When Hogue arrived at the Police Station the next morning, he found Virginie, Commissaire Smoutenbol and several sunburned-looking men loitering on the verandah.  It looked as though they had just come out of a meeting.  They dispersed and Virginie left without even acknowledging him.   Hogue completed three sheets of official forms for Smoutenbol, who duly stamped and initialed each page.
The Leopoldville Police Station
Virginie was waiting for Hogue at the Café de la Paix.  She explained that Smoutenbol had been meeting with a delegation of cotton planters from Kasai Province.  One of them was French and had a draft-age son, so the policeman had called her in for that.  “But, there seems to be something more going on with them than just the cotton harvest”, observed Virginie.
While they were waiting for their drinks, a tall man in a white suit stopped by their table. He flirted with Virginie, reminding her that his offer of a sightseeing flight over Stanley Pool was still on the table.
“That’s Zamboni”, she explained to Hogue after the man left. “He runs a small trucking company, but he just got a new aeroplane.  No one knows how he managed that, considering military priorities these days.”  Sensing Virginie could be trusted with a little insight into the true nature of his mission in Leopoldville, Hogue opined that he was interested in knowing more about the Kasai economy. She suggested he talk with a Congolese nurse, Albert Monganga.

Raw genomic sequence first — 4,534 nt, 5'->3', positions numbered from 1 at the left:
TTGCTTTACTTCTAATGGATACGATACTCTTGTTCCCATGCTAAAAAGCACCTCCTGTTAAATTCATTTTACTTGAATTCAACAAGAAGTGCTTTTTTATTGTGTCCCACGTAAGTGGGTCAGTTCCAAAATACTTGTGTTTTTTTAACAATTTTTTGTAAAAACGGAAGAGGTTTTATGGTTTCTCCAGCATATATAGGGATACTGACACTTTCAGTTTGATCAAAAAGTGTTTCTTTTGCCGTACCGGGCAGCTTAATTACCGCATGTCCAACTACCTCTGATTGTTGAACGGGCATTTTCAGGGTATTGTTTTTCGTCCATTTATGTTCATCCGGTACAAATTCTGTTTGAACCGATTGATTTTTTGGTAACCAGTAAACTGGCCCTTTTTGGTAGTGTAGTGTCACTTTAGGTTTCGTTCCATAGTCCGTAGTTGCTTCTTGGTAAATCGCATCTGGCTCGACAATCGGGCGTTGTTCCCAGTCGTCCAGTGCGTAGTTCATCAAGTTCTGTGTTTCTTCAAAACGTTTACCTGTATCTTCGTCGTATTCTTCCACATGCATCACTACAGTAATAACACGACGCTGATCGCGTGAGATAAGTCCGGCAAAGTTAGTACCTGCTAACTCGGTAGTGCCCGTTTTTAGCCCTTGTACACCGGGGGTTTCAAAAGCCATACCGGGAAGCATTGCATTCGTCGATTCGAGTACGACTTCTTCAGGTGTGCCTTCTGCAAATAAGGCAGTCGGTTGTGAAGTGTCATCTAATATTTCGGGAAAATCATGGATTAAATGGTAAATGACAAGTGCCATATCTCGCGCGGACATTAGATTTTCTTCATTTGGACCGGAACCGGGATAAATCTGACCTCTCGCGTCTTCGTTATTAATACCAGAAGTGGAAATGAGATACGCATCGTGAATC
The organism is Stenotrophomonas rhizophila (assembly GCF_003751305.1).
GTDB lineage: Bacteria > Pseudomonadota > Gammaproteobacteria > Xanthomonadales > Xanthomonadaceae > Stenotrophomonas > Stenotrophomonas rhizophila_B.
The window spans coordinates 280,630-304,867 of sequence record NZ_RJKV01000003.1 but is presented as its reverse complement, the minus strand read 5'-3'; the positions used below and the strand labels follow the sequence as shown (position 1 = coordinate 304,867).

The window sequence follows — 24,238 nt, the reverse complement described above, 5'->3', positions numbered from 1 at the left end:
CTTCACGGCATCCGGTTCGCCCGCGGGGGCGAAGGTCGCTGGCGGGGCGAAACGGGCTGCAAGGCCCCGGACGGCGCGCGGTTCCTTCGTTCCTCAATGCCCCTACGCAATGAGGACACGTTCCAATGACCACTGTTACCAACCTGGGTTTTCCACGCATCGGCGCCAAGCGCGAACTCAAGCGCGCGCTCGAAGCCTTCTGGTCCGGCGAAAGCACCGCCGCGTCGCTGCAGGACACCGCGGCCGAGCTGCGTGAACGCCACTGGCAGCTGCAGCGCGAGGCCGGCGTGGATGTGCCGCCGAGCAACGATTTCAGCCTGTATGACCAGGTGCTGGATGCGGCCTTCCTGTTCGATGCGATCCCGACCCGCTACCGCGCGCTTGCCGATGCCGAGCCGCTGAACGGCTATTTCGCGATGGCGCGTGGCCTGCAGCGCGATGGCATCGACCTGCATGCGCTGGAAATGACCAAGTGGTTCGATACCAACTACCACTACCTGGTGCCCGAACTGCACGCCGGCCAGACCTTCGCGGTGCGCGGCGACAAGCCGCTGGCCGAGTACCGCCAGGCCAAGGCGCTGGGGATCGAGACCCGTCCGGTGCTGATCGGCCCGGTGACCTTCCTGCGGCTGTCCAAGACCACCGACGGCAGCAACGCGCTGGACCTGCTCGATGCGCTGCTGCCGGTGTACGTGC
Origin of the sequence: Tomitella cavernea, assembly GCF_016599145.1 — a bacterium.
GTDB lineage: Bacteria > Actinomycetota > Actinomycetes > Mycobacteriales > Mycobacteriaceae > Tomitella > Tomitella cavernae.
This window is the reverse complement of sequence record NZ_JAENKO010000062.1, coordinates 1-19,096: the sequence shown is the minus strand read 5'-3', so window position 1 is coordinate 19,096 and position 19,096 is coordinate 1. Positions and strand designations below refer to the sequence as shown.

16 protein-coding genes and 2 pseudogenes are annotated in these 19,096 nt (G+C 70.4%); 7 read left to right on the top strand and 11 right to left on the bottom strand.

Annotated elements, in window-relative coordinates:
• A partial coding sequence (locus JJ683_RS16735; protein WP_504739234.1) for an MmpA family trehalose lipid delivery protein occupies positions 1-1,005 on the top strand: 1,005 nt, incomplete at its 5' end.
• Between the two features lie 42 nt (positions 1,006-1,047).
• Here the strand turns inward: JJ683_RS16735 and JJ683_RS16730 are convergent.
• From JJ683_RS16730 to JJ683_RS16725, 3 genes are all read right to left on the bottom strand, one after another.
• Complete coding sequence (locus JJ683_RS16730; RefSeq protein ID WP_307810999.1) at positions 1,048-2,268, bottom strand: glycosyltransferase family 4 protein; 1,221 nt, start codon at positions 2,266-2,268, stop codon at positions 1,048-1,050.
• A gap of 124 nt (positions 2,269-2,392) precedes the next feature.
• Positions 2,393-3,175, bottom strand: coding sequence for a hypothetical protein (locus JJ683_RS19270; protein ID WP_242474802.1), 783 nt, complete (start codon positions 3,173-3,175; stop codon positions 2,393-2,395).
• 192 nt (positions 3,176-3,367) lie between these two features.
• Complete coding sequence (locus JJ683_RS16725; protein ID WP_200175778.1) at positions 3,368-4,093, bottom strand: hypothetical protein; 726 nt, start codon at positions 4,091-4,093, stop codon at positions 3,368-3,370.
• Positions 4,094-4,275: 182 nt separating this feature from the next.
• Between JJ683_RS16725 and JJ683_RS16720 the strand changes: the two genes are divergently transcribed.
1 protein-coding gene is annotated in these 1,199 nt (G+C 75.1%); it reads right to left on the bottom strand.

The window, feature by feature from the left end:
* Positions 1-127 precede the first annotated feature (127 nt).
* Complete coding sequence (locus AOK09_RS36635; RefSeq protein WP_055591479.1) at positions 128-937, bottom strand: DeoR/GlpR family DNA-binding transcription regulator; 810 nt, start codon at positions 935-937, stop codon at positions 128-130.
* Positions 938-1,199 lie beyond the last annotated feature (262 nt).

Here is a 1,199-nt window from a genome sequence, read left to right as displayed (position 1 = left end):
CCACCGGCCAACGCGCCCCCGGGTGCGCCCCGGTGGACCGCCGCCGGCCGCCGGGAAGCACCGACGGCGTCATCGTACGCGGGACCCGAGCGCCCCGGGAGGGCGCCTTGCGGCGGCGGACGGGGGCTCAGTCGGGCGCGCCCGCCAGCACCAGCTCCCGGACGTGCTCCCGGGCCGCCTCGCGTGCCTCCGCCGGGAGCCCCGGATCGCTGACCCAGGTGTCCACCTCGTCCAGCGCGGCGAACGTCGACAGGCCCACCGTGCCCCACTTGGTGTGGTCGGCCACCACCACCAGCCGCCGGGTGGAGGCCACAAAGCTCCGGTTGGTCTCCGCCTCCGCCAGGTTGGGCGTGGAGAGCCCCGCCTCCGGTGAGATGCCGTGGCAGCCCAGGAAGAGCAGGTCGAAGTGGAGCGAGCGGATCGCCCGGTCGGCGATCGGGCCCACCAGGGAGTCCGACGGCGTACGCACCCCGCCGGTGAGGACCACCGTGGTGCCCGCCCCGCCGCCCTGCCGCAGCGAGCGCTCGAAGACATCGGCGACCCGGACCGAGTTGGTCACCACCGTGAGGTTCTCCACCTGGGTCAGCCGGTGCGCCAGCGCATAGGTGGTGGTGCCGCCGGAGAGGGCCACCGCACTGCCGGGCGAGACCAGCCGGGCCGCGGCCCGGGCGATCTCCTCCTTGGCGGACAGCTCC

Virginie and Hogue at the Cafe de la Paix
Monganga was an “Assistant Medical”, highly trained and with years of experience, but in the segregated society of the Belgian Congo, could never become a doctor. Hogue found him at the Municipal Hygiene office on Ave. Wanson near the Zoo (See Feb. 6, 2011). Explaining his recommendation from Mlle. Mayonnez, Hogue embarked on a convoluted exposition concerning missionary kids, the war effort and the Kasai economy.  Did Monganga have any thoughts on the matter?  “I have heard that there are a lot of visitors these days at the ‘Petit Chutes’ outside town, the Chutes de la Lukaya.” Monganga replied, “You might want to take a look there”.
Albert Monganga directs Hogue to the Chutes de la Lukaya
      The next morning Hogue took a small launch up the Lukaya to the falls.  As he approached the beach, a shot ricocheted off the metal roof of his little steamer.  Hogue steered into the papyrus and circled round to the thicket where the gunshot had come from.